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On the Formation and Structure of Nanometric Polyhedral Foams: Toward the Dry Limit
journal contributionposted on 2008-09-16, 00:00 authored by Robert W. Corkery, Andrew Fogden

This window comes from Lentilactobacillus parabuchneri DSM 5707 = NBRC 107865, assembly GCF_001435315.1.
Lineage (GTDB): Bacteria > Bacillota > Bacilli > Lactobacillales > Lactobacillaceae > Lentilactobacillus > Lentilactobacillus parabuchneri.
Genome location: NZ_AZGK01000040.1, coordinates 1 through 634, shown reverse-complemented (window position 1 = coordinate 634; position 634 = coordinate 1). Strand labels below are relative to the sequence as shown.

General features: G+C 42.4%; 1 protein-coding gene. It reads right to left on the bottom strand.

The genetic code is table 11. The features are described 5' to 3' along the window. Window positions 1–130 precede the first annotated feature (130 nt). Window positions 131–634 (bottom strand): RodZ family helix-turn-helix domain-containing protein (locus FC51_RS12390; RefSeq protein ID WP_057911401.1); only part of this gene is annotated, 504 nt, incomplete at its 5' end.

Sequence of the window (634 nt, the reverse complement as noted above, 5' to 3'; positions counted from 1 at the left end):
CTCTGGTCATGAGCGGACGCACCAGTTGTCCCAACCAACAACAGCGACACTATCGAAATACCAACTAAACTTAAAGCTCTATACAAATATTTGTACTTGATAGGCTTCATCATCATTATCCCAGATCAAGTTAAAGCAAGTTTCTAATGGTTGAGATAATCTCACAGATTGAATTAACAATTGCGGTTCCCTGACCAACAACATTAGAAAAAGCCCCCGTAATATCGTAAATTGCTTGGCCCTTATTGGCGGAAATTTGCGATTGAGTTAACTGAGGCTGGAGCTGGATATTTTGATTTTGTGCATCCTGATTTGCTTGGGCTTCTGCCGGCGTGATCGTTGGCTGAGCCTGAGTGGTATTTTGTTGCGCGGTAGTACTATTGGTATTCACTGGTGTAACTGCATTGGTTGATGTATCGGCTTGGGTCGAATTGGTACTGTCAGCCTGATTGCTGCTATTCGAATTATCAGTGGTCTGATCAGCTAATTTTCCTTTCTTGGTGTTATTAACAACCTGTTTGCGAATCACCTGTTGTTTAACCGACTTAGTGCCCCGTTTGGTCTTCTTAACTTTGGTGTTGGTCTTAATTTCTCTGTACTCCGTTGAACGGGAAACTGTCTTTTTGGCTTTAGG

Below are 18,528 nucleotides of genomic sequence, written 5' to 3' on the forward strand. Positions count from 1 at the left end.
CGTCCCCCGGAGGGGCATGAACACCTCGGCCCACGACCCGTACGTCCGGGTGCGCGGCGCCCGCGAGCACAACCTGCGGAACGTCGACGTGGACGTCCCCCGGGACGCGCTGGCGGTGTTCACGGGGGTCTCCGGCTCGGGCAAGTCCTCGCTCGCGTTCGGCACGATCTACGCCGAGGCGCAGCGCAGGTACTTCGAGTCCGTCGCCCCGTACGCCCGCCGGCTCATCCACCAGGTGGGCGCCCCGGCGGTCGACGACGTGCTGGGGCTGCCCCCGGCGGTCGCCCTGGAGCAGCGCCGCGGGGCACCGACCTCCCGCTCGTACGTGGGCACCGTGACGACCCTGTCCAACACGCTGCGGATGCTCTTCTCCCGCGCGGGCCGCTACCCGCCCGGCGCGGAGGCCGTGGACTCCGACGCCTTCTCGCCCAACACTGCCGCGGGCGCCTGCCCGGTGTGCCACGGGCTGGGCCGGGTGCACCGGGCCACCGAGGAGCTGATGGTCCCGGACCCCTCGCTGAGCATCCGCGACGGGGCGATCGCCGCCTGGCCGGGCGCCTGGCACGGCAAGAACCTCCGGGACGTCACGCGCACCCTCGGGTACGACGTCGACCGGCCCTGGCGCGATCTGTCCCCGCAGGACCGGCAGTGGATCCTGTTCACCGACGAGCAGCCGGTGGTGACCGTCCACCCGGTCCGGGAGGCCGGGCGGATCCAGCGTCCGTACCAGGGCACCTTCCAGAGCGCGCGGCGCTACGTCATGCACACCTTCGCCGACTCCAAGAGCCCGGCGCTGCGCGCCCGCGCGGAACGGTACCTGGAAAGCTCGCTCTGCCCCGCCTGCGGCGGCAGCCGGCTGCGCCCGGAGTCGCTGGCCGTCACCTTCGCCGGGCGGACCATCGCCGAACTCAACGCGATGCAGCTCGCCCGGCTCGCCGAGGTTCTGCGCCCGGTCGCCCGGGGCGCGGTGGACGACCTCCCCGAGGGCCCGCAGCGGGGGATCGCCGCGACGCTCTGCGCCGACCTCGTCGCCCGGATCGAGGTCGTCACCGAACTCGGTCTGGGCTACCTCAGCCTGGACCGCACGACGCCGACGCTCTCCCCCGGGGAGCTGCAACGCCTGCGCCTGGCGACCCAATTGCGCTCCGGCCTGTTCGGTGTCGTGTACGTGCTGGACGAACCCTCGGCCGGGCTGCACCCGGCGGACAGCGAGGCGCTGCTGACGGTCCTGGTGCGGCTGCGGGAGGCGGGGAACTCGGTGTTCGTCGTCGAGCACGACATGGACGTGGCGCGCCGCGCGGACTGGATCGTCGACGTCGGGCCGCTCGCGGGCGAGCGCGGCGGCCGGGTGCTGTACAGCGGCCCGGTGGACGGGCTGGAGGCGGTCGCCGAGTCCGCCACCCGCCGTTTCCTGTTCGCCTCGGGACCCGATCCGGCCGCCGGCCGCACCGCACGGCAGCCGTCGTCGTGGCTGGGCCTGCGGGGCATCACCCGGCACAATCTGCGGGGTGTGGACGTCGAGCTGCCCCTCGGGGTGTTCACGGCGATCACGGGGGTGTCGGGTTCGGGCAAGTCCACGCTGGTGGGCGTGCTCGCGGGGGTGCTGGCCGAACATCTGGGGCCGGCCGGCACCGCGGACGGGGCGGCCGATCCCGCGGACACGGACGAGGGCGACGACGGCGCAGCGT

High surface area, high porosity, nanometric polygonal silica foams with hierarchically connected and uniformly sized pore systems are reported here. We observe a remarkable increase in foam cell sizes from mesoscopic to macroscopic dimensions upon swelling the self-assembled template with oil. The resultant structures resemble classical macroscopic soap foams and display, among other features, Plateau borders and volume fractions approaching the dry limit of 100%. In well-developed foams of this kind, dimensionally isometric polyhedral cells are connected by relatively short, flat cylindrical mesopores through polyhedral faces and micropores through the walls. For one sample, with approximately 75 nm diameter primary foam cells, we infer three separate sets of cell-connecting mesopores puncturing tetragonal, pentagonal, and hexagonal faces of the component polyhedra. A multiple step model of foam formation is discussed where an organic silica precursor progressively hydrolyzes and condenses as a growing flexible shell from the core−corona interface of oil-swollen triblock copolymer micelles or microemulsion droplets, inducing a clouding phenomena in the otherwise stabilizing poly(ethylene oxide) chains, leading to aggregation, deformation, and jamming to high volume fractions.